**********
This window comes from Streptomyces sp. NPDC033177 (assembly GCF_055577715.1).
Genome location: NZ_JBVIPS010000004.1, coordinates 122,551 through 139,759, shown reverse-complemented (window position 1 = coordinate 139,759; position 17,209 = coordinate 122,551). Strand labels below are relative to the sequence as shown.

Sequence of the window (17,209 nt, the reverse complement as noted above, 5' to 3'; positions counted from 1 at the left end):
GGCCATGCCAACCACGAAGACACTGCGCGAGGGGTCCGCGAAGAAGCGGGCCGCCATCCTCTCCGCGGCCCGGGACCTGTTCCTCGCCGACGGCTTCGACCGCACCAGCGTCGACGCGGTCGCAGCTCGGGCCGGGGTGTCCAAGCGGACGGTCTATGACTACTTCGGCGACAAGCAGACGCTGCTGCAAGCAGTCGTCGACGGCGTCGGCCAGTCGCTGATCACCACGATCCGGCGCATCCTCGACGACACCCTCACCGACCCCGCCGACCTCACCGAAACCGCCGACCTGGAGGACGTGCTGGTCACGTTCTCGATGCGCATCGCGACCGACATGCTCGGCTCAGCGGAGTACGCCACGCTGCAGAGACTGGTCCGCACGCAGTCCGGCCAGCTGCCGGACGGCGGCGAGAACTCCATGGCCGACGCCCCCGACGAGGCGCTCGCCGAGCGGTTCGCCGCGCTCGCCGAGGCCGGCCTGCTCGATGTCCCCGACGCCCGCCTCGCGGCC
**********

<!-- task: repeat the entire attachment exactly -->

This window comes from Streptomyces sp. NPDC033177 (assembly GCF_055577715.1).
Genome location: NZ_JBVIPS010000004.1, coordinates 122,551 through 139,759, shown reverse-complemented (window position 1 = coordinate 139,759; position 17,209 = coordinate 122,551). Strand labels below are relative to the sequence as shown.

Sequence of the window (17,209 nt, the reverse complement as noted above, 5' to 3'; positions counted from 1 at the left end):
GGCCATGCCAACCACGAAGACACTGCGCGAGGGGTCCGCGAAGAAGCGGGCCGCCATCCTCTCCGCGGCCCGGGACCTGTTCCTCGCCGACGGCTTCGACCGCACCAGCGTCGACGCGGTCGCAGCTCGGGCCGGGGTGTCCAAGCGGACGGTCTATGACTACTTCGGCGACAAGCAGACGCTGCTGCAAGCAGTCGTCGACGGCGTCGGCCAGTCGCTGATCACCACGATCCGGCGCATCCTCGACGACACCCTCACCGACCCCGCCGACCTCACCGAAACCGCCGACCTGGAGGACGTGCTGGTCACGTTCTCGATGCGCATCGCGACCGACATGCTCGGCTCAGCGGAGTACGCCACGCTGCAGAGACTGGTCCGCACGCAGTCCGGCCAGCTGCCGGACGGCGGCGAGAACTCCATGGCCGACGCCCCCGACGAGGCGCTCGCCGAGCGGTTCGCCGCGCTCGCCGAGGCCGGCCTGCTCGATGTCCCCGACGCCCGCCTCGCGGCC